In The Know: Judge strikes down Oklahoma law restricting abortion drugs

In The KnowIn The Know is your daily briefing on Oklahoma policy-related news. Inclusion of a story does not necessarily mean endorsement by the Oklahoma Policy Institute. Click here to subscribe to In The Know and see past editions.

Today In The News

Judge strikes down Oklahoma law restricting abortion drugs: District Judge Patricia Parrish found that a rule requiring doctors to follow label instructions when prescribing abortion-inducing drugs is unconstitutional because it doesn’t apply to other kinds of medication [Associated Press].

Judge halts new regulations on Osage County oil production: Groups representing the Osage Nation and oil producers operating in Osage County sued the federal government in early July, claiming new rules about to take effect would lead to decreased production and royalties and effectively kill the oil industry in the county [Tulsa World].

Petitioners seek to stop Cherokee hunting-fishing compact with Oklahoma: If they can collect 1,000 signatures, a group of Cherokee Nation citizens could delay a hunting and fishing compact recently signed with the state of Oklahoma. Claiming their sovereignty has been sold out, the group is circulating a petition asking for a full up-or-down vote on the compact [Tulsa World].

New savings initiatives will boost financial security for Oklahoma’s Native Americans: The Oklahoma Native Assets Coalition (ONAC) announced a pair of exciting new initiatives for Native American families in Oklahoma. Supported by a $200,000 grant from the Michigan-based W.K. Kellogg Foundation, both initiatives aim to support savings as a way to promote family financial security and opportunity [OK Policy].

10 years of OKC police discipline: In the past decade, the Oklahoma City Police Department has fired, demoted, suspended or accepted the resignations of at least 63 officers for everything from drinking and drug use to consorting with prostitutes to excessive use of force. At a time when police conduct and discipline is coming under review nationwide, The Oklahoman examined discipline meted out to members of the Oklahoma City Police Department in recent years [NewsOK].

Lankford aims to strip federal funds from tribes that cultivate or sell marijuana: Sen. James Lankford proposed Thursday that Indian tribes cultivating or selling marijuana on their lands be stripped of federal funds. The Obama administration has recently given tribes flexibility in how they want to approach enforcement of marijuana laws on their reservations. Oklahoma has some of the largest Indian tribes in the nation, but it does not have reservations [NewsOK].

Oklahoma City sales tax falls short of budget: Oklahoma City’s sales tax collections are up over this time last year but still short of budget projections. Combined with last month’s shortfall, sales tax is running about $846,000 behind what was expected for the first two months of the fiscal year [NewsOK].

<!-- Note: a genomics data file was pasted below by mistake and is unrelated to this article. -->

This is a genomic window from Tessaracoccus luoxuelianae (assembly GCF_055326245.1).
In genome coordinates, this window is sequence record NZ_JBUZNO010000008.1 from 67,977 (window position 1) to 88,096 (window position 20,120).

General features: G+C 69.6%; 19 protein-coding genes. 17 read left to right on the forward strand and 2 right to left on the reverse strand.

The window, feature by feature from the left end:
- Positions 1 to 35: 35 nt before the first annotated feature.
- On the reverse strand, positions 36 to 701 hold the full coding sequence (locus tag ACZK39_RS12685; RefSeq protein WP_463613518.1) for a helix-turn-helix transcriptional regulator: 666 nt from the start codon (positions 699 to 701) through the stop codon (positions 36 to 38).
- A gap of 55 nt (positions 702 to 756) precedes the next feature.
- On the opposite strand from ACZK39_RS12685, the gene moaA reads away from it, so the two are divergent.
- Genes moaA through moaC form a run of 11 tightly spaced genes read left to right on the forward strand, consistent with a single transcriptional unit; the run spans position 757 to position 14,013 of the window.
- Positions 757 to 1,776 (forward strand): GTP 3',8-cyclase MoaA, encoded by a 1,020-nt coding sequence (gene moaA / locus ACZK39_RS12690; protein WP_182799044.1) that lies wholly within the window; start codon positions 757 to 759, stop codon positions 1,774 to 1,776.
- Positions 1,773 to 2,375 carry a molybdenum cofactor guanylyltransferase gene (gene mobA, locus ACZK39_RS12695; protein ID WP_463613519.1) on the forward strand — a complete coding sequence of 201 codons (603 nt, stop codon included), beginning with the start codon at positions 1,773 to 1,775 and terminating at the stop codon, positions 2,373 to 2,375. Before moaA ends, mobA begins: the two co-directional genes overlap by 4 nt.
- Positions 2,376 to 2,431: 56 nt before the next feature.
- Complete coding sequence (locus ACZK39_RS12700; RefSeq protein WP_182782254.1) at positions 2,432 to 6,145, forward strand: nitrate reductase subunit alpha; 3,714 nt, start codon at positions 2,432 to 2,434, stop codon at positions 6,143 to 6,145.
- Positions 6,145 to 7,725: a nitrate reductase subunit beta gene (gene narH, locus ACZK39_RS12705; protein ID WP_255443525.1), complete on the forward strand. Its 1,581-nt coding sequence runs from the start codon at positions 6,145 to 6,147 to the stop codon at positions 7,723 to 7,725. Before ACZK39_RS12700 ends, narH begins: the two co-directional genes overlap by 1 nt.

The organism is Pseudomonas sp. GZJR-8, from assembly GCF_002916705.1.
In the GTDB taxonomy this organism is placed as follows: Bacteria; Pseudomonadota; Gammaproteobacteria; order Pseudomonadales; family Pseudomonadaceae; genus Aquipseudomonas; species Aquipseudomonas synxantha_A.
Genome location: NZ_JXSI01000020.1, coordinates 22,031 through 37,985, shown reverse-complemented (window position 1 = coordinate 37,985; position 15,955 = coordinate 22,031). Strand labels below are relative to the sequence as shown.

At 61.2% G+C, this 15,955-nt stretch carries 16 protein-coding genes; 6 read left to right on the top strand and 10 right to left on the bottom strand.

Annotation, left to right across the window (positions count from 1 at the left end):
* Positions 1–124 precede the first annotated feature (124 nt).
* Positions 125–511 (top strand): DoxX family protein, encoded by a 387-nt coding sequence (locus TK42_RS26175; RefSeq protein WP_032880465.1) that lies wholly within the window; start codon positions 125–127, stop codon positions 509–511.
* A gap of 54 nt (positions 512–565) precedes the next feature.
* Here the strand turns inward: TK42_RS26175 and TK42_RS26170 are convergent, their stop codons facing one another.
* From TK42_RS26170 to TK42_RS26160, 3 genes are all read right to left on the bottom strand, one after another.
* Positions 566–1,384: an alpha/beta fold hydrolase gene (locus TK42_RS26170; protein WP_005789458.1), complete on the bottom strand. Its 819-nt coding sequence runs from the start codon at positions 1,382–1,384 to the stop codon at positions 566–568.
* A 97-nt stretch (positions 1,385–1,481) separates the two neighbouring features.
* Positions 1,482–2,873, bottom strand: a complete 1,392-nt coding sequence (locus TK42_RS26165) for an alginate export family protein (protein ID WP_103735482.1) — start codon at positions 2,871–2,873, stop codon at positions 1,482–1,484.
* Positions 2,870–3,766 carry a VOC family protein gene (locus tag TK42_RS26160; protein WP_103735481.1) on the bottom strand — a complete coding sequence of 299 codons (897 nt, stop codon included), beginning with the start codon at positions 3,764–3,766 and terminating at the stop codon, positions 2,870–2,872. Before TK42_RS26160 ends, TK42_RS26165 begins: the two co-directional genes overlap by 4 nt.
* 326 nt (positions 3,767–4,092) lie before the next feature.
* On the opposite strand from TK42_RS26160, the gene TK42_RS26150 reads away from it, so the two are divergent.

Governor Fallin sets special election to replace Sen. Rick Brinkley: Gov. Mary Fallin called a Nov. 10 special primary election and a Jan. 12 general election to replace state Sen. Rick Brinkley. Brinkley, R-Owasso, is under criminal investigation and faces a civil suit over accusations of embezzling from his former employer, and he submitted a letter of resignation from the Senate that takes effect Dec. 31 [Tulsa World].

Quote of the Day

Attention a teacher devotes to acclimating a new student takes away from instruction time for everyone. In classrooms where the population is in constant flux, this impacts the learning of all students. Yet we expect educators to produce good test results amidst what one master teacher once described to me as ‘a river of children.’

-Tulsa Attorney Mark Barcus, writing the Oklahoma needs better strategies for helping children who frequently switch schools due to unstable families or economic situations (Source). 

Number of the Day


Estimated number of cattle and calves in Oklahoma, outnumbering people in the state by about 700,000.

Source: U.S. Department of Agriculture

See previous Numbers of the Day here.

Policy Note

Americans report improved health, better healthcare: Two years after health insurance became available under the Affordable Care Act, a study of more than 500,000 Americans found improvements in insurance coverage, access to primary care and prescription medicine, affordable healthcare and overall health. In a second analysis of low-income adults, the researchers found that expanding Medicaid under the law is linked to drops in the number of uninsured adults, fewer people without doctors and fewer people reporting difficulty in getting medicine [Reuters].

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Gene Perry worked for OK Policy from 2011 to 2019. He is a native Oklahoman and a citizen of the Cherokee Nation. He graduated from the University of Oklahoma with a B.A. in history and an M.A. in journalism.

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